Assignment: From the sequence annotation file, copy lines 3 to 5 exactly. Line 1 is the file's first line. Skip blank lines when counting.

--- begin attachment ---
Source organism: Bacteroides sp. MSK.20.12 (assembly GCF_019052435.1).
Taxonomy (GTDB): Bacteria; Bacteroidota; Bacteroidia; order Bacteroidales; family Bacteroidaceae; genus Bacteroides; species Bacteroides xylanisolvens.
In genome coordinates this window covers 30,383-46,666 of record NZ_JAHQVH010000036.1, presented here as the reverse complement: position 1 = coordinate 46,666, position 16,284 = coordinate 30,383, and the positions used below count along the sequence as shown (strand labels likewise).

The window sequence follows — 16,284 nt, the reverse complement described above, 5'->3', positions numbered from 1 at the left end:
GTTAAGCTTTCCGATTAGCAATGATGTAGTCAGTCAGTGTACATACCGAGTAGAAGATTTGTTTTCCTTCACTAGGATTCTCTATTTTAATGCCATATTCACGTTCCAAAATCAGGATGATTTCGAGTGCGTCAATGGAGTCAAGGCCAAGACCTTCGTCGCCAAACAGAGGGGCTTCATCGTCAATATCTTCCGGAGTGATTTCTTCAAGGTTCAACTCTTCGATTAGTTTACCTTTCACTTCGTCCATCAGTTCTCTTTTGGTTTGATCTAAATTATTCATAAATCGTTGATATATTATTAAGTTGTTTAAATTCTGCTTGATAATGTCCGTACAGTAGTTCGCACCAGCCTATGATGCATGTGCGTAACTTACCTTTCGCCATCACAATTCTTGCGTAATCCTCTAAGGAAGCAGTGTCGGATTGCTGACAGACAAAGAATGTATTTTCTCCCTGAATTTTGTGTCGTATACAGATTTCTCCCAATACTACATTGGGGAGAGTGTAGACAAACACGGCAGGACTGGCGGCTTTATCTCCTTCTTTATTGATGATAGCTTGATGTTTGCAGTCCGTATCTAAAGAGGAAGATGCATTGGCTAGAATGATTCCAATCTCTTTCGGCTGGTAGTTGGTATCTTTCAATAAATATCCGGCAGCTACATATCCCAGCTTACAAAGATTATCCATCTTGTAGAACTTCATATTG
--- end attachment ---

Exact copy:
In genome coordinates this window covers 30,383-46,666 of record NZ_JAHQVH010000036.1, presented here as the reverse complement: position 1 = coordinate 46,666, position 16,284 = coordinate 30,383, and the positions used below count along the sequence as shown (strand labels likewise).

The window sequence follows — 16,284 nt, the reverse complement described above, 5'->3', positions numbered from 1 at the left end:
GTTAAGCTTTCCGATTAGCAATGATGTAGTCAGTCAGTGTACATACCGAGTAGAAGATTTGTTTTCCTTCACTAGGATTCTCTATTTTAATGCCATATTCACGTTCCAAAATCAGGATGATTTCGAGTGCGTCAATGGAGTCAAGGCCAAGACCTTCGTCGCCAAACAGAGGGGCTTCATCGTCAATATCTTCCGGAGTGATTTCTTCAAGGTTCAACTCTTCGATTAGTTTACCTTTCACTTCGTCCATCAGTTCTCTTTTGGTTTGATCTAAATTATTCATAAATCGTTGATATATTATTAAGTTGTTTAAATTCTGCTTGATAATGTCCGTACAGTAGTTCGCACCAGCCTATGATGCATGTGCGTAACTTACCTTTCGCCATCACAATTCTTGCGTAATCCTCTAAGGAAGCAGTGTCGGATTGCTGACAGACAAAGAATGTATTTTCTCCCTGAATTTTGTGTCGTATACAGATTTCTCCCAATACTACATTGGGGAGAGTGTAGACAAACACGGCAGGACTGGCGGCTTTATCTCCTTCTTTATTGATGATAGCTTGATGTTTGCAGTCCGTATCTAAAGAGGAAGATGCATTGGCTAGAATGATTCCAATCTCTTTCGGCTGGTAGTTGGTATCTTTCAATAAATATCCGGCAGCTACATATCCCAGCTTACAAAGATTATCCATCTTGTAGAACTTCATATTG